RISING SUPPLY AND PRESSURE:Developers added to the total value of properties on the market in the fourth quarter, but said rising costs would halt a price correction
By Crystal Hsu / Staff reporter
The new home market last quarter remained mired in sluggish trade, but developers held prices firm, supported by low borrowing costs and the central government encouraging urban renewal, a report by Cathay Real Estate Development Co (國泰建設) and National Chengchi University’s Taiwan Real Estate Research Center (台灣房地產中心) said last week.
Continued economic recovery at home and abroad lent support to the sentiment on the part of suppliers, even though buyers continue to prefer to wait and see while uncertainty pans out.
Developers and builders put NT$182.9 billion (US$5.83 billion at the current exchange rate) of presale projects and new homes on the market during the October-to-December period, an increase of 2.5 percent from the same period in 2015, the report said.
“I do not see room for a price correction going forward with construction costs on the rise and set to climb higher if the US dollar gains value against the New Taiwan dollar, which would make imported building materials more expensive,” Highwealth Construction Corp (興富發) founder Cheng Chin-tien (鄭欽天) said last month.
Cheng said he saw inflationary pressure gathering pace following property tax hikes and new labor rules that require more overtime pay and annual leave for workers.
Assorted taxes accounted for 60 percent of the NT$3 billion in pretax profit the company earned from an apartment project last year, Cheng said.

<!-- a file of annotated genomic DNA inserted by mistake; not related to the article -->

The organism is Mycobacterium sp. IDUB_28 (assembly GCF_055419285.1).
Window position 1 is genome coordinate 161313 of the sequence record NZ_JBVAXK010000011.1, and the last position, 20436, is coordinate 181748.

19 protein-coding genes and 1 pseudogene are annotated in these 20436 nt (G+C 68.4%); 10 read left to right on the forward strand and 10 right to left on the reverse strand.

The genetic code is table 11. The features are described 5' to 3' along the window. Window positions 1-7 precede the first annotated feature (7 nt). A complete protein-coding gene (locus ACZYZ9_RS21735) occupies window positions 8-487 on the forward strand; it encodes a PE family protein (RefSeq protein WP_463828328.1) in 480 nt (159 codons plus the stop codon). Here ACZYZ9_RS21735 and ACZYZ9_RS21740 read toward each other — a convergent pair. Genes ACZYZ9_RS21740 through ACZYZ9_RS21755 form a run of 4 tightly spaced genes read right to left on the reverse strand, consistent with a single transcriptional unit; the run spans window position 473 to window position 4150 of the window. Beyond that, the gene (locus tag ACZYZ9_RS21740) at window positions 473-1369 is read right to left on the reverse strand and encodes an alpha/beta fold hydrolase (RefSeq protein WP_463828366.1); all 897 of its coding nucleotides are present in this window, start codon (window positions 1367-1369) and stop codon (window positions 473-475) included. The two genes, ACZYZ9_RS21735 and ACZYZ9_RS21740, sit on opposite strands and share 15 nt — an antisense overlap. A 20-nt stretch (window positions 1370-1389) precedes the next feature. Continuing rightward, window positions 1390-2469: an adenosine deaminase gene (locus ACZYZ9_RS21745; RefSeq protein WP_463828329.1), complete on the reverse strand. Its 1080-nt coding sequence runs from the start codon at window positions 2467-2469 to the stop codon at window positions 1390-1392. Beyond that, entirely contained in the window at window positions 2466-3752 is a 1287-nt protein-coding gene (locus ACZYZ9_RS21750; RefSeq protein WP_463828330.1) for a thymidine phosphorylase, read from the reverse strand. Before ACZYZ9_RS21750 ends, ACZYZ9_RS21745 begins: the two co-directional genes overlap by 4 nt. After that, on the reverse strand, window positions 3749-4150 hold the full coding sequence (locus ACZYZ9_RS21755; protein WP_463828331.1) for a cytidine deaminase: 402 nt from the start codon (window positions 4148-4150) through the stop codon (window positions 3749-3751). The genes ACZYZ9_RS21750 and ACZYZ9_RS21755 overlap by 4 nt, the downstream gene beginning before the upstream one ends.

On average, new homes in Taiwan cost NT$11.4 million per unit in the period, or NT$272,700 per ping (3.3m2), a 2.34 percent increase from three months earlier, the report said.
Small apartments with two to three bedrooms continued to dominate the market, as they remain relatively affordable to first-time buyers and people with investment needs, it said.
It is easy to find tenants for such apartments, which could generate rental incomes of 5 percent for people keen to digest idle capital, Shining Construction Group (鄉林集團) chairman Lai Cheng-yi (賴正鎰) said last month.
Price concessions stood at 18.26 percent, a 5.15 percent increase from the previous quarter, reflecting a widening gap between sellers and buyers over house value, the report said.
The 30-day sales rate stood a 9.22 percent, down 17.6 percent from three months earlier, in line with dwindling buying interest, it added.
For the whole of last year, new construction volume declined 30 percent from a year earlier, while transactions slumped nearly 40 percent, the report said, adding that the decline was across the board.
The research team said it expects the market to stabilize this year, as the economy has come out of the woods, the central bank has held interest rates low and the central government is encouraging urban renewal.
Policymakers are formulating tax cuts, preferential floor space ratios and other incentives to remove barriers for renewal bids, they said.